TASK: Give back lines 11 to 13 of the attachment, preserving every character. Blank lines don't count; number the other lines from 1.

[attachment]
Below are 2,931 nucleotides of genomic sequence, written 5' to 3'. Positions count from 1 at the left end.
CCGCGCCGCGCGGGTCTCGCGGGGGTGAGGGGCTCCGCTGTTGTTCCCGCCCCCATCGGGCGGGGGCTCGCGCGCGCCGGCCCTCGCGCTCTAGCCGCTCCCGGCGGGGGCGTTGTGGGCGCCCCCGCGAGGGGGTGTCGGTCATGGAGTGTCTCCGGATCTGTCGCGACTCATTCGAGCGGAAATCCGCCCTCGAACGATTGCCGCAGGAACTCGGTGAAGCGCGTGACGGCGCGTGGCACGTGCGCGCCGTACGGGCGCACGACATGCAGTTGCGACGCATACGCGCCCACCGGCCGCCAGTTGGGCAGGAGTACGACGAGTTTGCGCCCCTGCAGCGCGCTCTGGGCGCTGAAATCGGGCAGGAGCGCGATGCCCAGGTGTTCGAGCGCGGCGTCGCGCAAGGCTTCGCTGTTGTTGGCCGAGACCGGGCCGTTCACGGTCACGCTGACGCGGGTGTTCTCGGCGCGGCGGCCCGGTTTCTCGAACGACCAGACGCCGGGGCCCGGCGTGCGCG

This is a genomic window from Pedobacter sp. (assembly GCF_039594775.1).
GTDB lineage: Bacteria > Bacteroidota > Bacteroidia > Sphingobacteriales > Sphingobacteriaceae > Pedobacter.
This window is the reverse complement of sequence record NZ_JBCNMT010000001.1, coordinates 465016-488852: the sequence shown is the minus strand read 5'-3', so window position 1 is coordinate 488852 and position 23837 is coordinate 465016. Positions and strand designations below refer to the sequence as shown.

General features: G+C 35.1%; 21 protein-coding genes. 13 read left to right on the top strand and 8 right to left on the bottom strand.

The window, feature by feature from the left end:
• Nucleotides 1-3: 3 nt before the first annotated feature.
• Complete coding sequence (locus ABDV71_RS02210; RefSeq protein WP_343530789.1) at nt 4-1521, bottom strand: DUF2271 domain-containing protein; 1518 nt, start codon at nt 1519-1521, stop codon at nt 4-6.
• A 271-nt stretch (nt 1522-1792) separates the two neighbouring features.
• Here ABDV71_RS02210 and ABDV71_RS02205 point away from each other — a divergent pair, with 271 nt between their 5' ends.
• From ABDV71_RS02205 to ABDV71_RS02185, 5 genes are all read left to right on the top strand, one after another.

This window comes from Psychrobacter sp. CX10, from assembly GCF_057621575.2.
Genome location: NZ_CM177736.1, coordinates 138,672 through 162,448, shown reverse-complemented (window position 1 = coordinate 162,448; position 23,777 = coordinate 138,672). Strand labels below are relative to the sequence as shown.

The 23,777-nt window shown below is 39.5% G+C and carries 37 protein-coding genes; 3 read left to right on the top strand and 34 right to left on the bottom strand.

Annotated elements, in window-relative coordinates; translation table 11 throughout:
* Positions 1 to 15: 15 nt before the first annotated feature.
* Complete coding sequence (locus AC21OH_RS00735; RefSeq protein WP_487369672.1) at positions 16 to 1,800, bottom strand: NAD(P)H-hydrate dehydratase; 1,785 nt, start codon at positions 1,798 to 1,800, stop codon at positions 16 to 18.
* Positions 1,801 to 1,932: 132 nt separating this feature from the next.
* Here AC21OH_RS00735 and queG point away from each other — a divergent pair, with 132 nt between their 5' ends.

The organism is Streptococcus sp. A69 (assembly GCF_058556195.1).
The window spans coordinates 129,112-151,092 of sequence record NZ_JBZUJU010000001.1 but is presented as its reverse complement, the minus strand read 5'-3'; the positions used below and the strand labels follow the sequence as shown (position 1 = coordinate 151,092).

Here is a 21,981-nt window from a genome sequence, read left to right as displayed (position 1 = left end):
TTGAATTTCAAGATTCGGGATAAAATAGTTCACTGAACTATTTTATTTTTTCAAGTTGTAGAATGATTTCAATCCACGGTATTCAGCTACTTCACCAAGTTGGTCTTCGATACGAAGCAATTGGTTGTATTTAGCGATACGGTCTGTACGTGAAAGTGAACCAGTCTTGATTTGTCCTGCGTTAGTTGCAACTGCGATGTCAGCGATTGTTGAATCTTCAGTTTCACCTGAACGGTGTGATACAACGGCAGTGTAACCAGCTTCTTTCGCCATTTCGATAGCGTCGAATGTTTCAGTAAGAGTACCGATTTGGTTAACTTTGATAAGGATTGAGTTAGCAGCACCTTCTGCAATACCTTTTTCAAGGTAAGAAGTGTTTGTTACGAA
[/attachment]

• Here ABDV71_RS02210 and ABDV71_RS02205 point away from each other — a divergent pair, with 271 nt between their 5' ends.
• From ABDV71_RS02205 to ABDV71_RS02185, 5 genes are all read left to right on the top strand, one after another.

This window comes from Psychrobacter sp. CX10, from assembly GCF_057621575.2.